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    Aims Our objectives were to 1) explore the feasibility of using individual height and basal diameter as substitutes for age, and 2) determine the influence of using these parameters on survival curve analysis for Pinus armandii and P. tabulaeformis populations in an area damaged by water disaster in the northern Qinling Mountain.
    Methods We investigated two dominant species, P. tabulaeformis and P. armandii, which had regenerated after damage by water disaster 17 years earlier. We measured height, basal diameter and age of two species in 6 plots (total plot area was 11 900 m 2). We determined age by counting number of whorls of branches.
    Important findings It was infeasible to use basal diameter and tree height in place of age for P. armandii because the relationship to age was an exponential function for both parameters; therefore, we used logarithmic values for basal diameter and tree height. In contrast, the functions were linear for P. tabulaeformis. The survival curves were all linear type with no type differences between base diameter, tree height and factual age. Our study indicates that it is feasible to use basal diameter and tree height as indices for factual age when the relationships of basal diameter and tree height to age are linear. Investigation of relations of age and size and their influential factors is important for the analysis of plant population demography.

    ZHANG Bing-Chang, ZHAO Jian-Cheng, ZHANG Yuan-Ming, LI Min, ZHANG Jing
    Chin J Plant Ecol. 2008, 32 (2):  456-464.  doi:10.3773/j.issn.1005-264x.2008.02.025
    Abstract ( 3275 )   Full Text ( 0 )   PDF (1790KB) ( 1063 )   Save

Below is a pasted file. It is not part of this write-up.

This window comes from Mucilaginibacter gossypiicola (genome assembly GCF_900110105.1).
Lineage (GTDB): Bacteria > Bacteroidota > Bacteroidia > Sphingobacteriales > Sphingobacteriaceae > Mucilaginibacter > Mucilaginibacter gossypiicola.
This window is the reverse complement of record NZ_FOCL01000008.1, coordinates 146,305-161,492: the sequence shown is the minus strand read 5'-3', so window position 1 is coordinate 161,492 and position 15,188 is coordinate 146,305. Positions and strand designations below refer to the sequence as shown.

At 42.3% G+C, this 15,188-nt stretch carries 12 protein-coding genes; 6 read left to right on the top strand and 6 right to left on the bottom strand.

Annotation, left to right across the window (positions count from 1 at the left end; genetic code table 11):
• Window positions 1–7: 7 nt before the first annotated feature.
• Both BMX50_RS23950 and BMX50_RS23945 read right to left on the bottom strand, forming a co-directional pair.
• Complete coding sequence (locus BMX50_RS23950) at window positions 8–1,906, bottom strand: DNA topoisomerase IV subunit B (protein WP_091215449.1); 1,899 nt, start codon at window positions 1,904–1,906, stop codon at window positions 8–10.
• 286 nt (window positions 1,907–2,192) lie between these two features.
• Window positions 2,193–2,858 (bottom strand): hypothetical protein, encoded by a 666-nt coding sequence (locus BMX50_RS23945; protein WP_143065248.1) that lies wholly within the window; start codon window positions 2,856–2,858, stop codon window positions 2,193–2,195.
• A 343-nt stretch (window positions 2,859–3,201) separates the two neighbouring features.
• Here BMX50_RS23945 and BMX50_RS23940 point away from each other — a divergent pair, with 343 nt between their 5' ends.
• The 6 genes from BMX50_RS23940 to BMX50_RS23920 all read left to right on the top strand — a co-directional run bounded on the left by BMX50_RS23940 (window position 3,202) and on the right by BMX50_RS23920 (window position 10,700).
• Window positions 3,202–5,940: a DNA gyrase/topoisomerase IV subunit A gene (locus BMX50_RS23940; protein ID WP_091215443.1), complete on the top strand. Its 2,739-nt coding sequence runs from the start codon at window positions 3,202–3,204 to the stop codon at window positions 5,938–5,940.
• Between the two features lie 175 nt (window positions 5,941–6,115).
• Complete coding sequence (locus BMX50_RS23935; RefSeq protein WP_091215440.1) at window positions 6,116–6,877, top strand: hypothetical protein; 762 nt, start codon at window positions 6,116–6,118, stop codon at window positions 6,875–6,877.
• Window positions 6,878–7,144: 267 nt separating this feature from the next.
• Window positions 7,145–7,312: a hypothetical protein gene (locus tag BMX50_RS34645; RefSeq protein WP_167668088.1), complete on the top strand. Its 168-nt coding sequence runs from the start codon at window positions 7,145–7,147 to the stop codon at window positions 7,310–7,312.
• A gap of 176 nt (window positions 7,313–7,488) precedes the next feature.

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    Aims It is well known that desert algae play significant and irreplaceable roles in the early formation and structural maintenance of the biological soil crusts. Although species composition and community structure of algae have been widely studied, only a few investigations have been made on the vertical distribution of soil algae in deserts. Our objective was to further reveal species community structure and ecological distribution of desert algae in vertical layers.
    Methods We selected typical sand dunes in the Third Site of the southern Gurbantunggut Desert and collected 112 soil samples twice in summers of 2005 and 2006. Using a fixed section from different locations of the sand dunes, we gathered soil samples at serial sections of 0-0.5,0.5-1,1-2, 2-5 cm depth respectively. Algae species were identified by direct microscopic observation and liquid culture observation (dominant species were identified by direct observation). Each sample was checked three times, with ten observations for each sample. Algae biomass was determined by measurement of chlorophyll a.
    Important findings Algae species composition differ among soil layers. Dominant algae species are mainly in the 0-2 cm layers and seldom exist in lower layers. The most dominant algae species in most layers is Microcoleus vaginatus. In 1-2 cm layers of interdune and windward, Oscillatoria pseudogeminata is the most dominant. In addition, Synechocystis crassa, Navicula sp. and Amphora ovalis are more dominant than other algae. Except for the top of sand dunes, algae biomass in different layers exhibited highly significant differences (p<0.01) at other locations. Algal biomass dramatically decreased with soil depth from the surface to lower levels. At the same soil depths, algae biomass declined from the inter dune position to the windward and leeward, to the top, with differences highly significant (p<0.01) or significant (p<0.05).

    WU Jian-Guo, AI Li
    Chin J Plant Ecol. 2008, 32 (2):  465-476.  doi:10.3773/j.issn.1005-264x.2008.02.026
    Abstract ( 3229 )   Full Text ( 6 )   PDF (2689KB) ( 1223 )   Save
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    Aims Our objectives were to measure the soil microbial biomass carbon (SMB C), soil microbial biomass nitrogen (SMB N) content and soil microbial activity, and determine the relationship between these parameters and other soil properties (including organic carbon, total nitrogen content and water content) in montane forest (dominated by Picea crassifolia), steppe and alpine meadow ecosystems in Qi Lian Mountains, China.
    Methods We measured SMB C and SMB N content using fumigation-incubation method and soil microbial activity using substrate-induced respiration.